Method 3: You can roast the chestnuts over an open fire, just like the old song. This can become a memorable family tradition. You will need a special pan with a lid with holes in the bottom. These can be purchased or you can make one yourself. Be sure to use a pan with a long handle. A skillet works best and you need to poke several holes in the bottom to release steam. These holes need to be about 3/16" in diameter.

Use chestnuts that are all about the same size and after cleaning under the faucet, cut a crosswise x across each nut making sure that it goes all of the way through the skin. This will prevent it from exploding.

Place them in the pan and let roast over the open fire for about 15 to 25 minutes or until the nuts are soft. The shells will start to open when they are ready.

Now you just need to peel open the chestnuts when they've cooled enough to touch them. Eat them warm either plain or salted.


Using Chestnuts

Chestnuts are a little different from other nuts. They have little fat content, but are high in starch. Eat them freshly roasted with a little salt. They can be prepared like a vegetable or can be added to soups and sauces and are delicious in stuffing. A main dish can also be made from them. The chestnuts can also be added to desserts and pastry.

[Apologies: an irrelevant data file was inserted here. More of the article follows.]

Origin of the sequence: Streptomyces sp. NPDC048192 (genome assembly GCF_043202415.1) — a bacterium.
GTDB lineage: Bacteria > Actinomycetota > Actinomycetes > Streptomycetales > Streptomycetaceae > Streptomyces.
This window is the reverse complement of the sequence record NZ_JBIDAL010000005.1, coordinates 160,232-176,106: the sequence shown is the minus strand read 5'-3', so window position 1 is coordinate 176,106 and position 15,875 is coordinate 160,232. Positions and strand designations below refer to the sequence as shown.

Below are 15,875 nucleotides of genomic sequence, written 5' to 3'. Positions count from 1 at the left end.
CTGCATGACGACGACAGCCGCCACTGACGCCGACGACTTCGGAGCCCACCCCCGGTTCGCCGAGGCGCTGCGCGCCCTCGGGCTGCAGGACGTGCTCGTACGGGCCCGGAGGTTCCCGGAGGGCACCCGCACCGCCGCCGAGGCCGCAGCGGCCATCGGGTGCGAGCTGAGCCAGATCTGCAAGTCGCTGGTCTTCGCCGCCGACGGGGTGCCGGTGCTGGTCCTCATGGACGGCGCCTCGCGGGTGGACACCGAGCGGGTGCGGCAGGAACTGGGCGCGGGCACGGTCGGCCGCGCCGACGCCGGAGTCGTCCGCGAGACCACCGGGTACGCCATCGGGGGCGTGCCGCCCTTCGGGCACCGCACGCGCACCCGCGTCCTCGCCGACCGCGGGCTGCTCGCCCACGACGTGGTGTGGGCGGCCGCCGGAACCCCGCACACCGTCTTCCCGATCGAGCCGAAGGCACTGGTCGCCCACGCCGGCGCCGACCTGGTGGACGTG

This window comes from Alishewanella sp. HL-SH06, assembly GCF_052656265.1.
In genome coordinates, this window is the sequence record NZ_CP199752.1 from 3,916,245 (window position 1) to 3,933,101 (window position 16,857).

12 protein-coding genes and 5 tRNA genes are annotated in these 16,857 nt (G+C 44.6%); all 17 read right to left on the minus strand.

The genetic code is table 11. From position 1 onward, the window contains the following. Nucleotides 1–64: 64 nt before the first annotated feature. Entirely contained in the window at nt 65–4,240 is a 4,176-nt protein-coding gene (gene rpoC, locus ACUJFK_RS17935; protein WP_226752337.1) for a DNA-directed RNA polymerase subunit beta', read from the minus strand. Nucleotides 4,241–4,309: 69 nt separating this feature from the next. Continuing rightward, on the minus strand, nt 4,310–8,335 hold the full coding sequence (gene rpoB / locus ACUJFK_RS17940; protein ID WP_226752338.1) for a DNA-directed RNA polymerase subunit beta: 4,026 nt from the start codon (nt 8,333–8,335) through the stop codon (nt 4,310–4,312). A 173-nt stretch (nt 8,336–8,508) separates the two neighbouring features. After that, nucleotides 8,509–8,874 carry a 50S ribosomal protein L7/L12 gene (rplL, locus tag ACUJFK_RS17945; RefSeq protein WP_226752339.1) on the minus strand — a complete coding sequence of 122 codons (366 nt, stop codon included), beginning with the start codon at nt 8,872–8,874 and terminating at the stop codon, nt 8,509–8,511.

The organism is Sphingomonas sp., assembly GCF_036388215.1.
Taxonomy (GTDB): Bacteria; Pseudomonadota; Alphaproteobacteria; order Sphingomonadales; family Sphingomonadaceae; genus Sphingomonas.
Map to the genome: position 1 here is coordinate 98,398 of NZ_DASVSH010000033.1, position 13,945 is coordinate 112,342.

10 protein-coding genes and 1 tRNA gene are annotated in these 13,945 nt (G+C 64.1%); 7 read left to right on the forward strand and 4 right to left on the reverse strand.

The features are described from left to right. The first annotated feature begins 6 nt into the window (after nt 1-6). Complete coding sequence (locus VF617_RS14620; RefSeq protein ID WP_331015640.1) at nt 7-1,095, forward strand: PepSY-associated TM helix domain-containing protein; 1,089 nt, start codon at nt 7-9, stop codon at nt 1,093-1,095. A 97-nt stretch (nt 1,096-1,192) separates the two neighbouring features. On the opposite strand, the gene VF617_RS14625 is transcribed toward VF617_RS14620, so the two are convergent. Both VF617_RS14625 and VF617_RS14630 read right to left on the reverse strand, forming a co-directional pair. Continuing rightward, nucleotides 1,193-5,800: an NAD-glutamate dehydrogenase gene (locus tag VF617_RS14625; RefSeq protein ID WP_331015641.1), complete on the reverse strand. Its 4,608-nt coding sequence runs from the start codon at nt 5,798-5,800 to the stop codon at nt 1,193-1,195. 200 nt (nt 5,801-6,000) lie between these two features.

Have You Tried Chestnuts?

See results without voting

More by this Author


Comments 7 comments

Nell Rose profile image

Nell Rose 5 years ago from England

Hi, I have always wanted to roast chestnuts, but I had no idea how to do it, or what to watch out for, this is so useful, thanks! cheers nell


Barbara Kay profile image

Barbara Kay 5 years ago from USA Author

Nell, Thanks for commenting. I hope you will be able to get the chestnuts and start a new tradition.


acc12 profile image

acc12 5 years ago

Great hub about chestnuts! As a kid, my siblings & I would gather chestnuts that fell into the ivy front lawn of my grandma's apartment. We'd fill paper bags with them. Once my dad caught my brother & I throwing them out the attic window at people walking by! Oh, the ways kids find to amuse themselves. Thanks for sparking memories. Voted up.


Barbara Kay profile image

Barbara Kay 5 years ago from USA Author

acc12, Thanks for your comments. I remember seeing chestnuts growing wild in the woods, but didn't know what they were. The hub seems to be bringing up a lot of childhood memories. For one reason or another it wasn't one of our family traditions.

My husband remembers throwing bag of water down on people when he lived in an upstairs apartment. Kids can be something else, can't they!


DonnaCosmato profile image

DonnaCosmato 5 years ago from USA

Great information! I've heard the song but never known anyone who actually did the roasting. Very interesting!


Injured lamb profile image

Injured lamb 5 years ago

Love chestnut much but never have the chance to see the chestnut trees...thanks for the sharing of chestnut, it's interesting.


Barbara Kay profile image

Barbara Kay 5 years ago from USA Author

Donna Cosmato and Injured Lamb, Thanks for visiting the hub.

    Sign in or sign up and post using a HubPages Network account.

    0 of 8192 characters used
    Post Comment

    No HTML is allowed in comments, but URLs will be hyperlinked. Comments are not for promoting your articles or other sites.


    Click to Rate This Article
    working